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Dental Specialties

Becoming a dental specialist requires an additional 3 years of specialty training after completing a four-year general dentistry studies, obtaining a DMD (Doctor of Dental Medicine) or DDS (Doctor of Dental Surgery) degree.

why is your dentist referring you to a specialist?

By referring you to a specialist, your dentist is showing a strong commitment to your dental health. Your dentist has determined that your dental care require a specialist attention.  The specialist and dentist work together as a team to provide you with the highest level of care. They will combine their experience to recommend the best treatment available to you while keeping each other informed on your progress.

what is a Cosmetic Dentist? 

The American Dental Association recognizes nine dental specialties, and the ADA does not include “cosmetic dentistry” as a specialty.   Many cosmetic dentists receive training during seminars or a series of courses, but this training is usually limited to weekend or possibly week-long courses. 

what is a Prosthodontist?   

A specialist with extensive training in all phases of mouth restoration- in cosmetic procedures and Implant Dentistry – restoring optimum appearance and function to your smile,  prevents and treats mouth, teeth, and jaw problems. Also examines and diagnoses disabilities caused by loss of teeth and supporting structures.  They formulate and execute treatment plans for the construction of corrective Prosthodontic.   Click prosthodontist, for more information.

so why would you go to a Prosthodontist?

Your dentist or doctor might recommend it because they care.   They see a problem with your teeth, bite or jaws – a more complex case, that needs a specialist care – or an adult who doesn’t like the way his /her teeth or smile look might ask to see a prosthodontist.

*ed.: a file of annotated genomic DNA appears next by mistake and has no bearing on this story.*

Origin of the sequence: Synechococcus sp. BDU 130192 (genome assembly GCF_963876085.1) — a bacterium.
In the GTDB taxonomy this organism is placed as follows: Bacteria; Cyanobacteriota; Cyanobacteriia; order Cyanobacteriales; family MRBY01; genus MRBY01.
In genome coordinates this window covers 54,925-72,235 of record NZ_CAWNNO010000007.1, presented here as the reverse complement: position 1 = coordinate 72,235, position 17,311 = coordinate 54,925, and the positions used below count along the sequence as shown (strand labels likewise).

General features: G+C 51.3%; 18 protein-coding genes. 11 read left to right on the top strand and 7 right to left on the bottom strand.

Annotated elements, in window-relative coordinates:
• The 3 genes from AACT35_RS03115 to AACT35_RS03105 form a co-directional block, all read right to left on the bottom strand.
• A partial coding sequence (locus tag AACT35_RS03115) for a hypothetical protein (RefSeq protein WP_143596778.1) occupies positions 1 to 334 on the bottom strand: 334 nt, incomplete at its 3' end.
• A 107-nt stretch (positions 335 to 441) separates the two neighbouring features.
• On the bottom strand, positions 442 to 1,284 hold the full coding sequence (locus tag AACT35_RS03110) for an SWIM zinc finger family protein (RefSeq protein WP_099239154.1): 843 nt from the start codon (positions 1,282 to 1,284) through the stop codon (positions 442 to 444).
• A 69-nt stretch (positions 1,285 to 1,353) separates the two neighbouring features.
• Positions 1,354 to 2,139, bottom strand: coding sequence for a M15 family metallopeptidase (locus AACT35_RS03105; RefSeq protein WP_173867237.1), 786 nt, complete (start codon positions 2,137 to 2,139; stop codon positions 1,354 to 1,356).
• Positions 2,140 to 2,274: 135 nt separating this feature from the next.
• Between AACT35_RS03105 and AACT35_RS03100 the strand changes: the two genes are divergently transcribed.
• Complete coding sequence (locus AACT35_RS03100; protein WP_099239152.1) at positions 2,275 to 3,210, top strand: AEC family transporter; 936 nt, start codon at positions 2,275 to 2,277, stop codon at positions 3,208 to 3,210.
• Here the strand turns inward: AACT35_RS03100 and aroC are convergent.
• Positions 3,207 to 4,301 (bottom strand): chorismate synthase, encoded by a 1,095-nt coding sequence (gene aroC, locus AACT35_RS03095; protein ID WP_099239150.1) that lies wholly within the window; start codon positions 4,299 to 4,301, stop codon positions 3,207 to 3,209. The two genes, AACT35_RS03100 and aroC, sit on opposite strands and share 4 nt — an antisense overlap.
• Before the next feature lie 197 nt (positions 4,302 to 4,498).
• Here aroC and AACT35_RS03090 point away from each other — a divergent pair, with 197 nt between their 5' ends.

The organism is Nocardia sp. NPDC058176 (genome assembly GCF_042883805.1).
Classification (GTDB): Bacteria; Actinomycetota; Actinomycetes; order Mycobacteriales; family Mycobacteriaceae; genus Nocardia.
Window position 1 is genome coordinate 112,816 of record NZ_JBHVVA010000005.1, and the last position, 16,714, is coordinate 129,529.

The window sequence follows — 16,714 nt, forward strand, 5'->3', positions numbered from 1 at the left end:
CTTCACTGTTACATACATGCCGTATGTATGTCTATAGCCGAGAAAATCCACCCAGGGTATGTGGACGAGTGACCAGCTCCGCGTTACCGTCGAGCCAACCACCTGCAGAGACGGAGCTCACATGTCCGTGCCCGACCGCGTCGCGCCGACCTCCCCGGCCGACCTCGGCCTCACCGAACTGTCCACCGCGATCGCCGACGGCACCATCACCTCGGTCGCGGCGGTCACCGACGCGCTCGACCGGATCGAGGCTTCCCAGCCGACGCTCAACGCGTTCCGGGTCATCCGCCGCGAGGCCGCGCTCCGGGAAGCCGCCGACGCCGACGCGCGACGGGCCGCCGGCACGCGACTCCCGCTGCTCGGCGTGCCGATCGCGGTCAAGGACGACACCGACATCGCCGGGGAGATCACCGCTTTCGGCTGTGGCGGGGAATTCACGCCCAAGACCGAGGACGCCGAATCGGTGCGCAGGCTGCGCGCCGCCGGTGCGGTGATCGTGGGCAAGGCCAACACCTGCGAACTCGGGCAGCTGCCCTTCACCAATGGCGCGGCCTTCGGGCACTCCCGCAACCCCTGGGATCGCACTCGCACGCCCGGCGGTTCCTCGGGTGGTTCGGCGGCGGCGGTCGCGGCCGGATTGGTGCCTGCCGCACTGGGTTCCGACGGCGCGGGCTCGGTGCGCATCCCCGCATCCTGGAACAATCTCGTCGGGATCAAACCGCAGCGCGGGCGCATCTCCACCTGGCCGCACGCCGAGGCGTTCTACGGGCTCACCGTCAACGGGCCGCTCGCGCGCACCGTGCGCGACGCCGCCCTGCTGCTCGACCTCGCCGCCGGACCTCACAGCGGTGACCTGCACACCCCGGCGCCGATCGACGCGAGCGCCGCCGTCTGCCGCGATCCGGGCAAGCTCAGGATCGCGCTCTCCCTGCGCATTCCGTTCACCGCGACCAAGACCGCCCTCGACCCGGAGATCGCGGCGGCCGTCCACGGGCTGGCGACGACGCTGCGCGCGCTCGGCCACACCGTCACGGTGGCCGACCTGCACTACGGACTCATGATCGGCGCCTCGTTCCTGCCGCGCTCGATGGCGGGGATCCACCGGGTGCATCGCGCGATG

what is an Oral and Maxillofacial Surgeon?

Oral and maxillofacial surgeons are dentists specializing in surgery of the mouth, face and jaws. After four years of dental school, surgeons receive four to seven years of hospital-based surgical and medical training, preparing them to do a wide range of procedures including all types of surgery of both the bones and soft tissues of the face, mouth and neck.

what is a Periodontist?

Periodontists are dentists who specialize in the diagnosis and treatment of periodontal (gum) disease.   They have had extensive training with two additional years of study after dental school.   As specialists they devote their time, energy and skill to helping patients care for their gums. A periodontist is one of the eight dental specialists recognized by the American Dental Association.

what is an Endodontist?

Root-canal specialist.  The Endodontist examines, diagnoses and treats diseases and destructive processes, including injuries and abnormalities of dental pulps and periodical tissues of the teeth. Endodontists examine patients and interpret radiographs and pulp tests to determine pulp vitality and periodical tissue condition.   They evaluate their findings and prescribe a method of treatment to prevent loss of teeth.

what is a Pediatric Dentist?

The additional training focuses on management and treatment of a child’s developing teeth, child behavior, physical growth and development, and the special needs of children’s dentistry. Although either type of dentist is capable of addressing your child’s oral health care needs, a pediatric dentist, his or her staff, and even the office décor are all geared to care for children and to put them at ease.   If your child has special needs, care from a pediatric dentist should be considered.

what is an Orthodontist? 

An orthodontist prevents and treats mouth, teeth, and jaw problems. Using braces, retainers, and other devices, an orthodontist helps straighten a person’s teeth and correct the way the jaws line up. Orthodontists treat for many problems, including having crowded or overlapping teeth or having problems with jaw growth and tooth development.   These tooth and jaw problems may be caused by tooth decay, losing baby teeth too soon, accidents, or habits like thumb sucking.   These problems can also be genetic or inherited.

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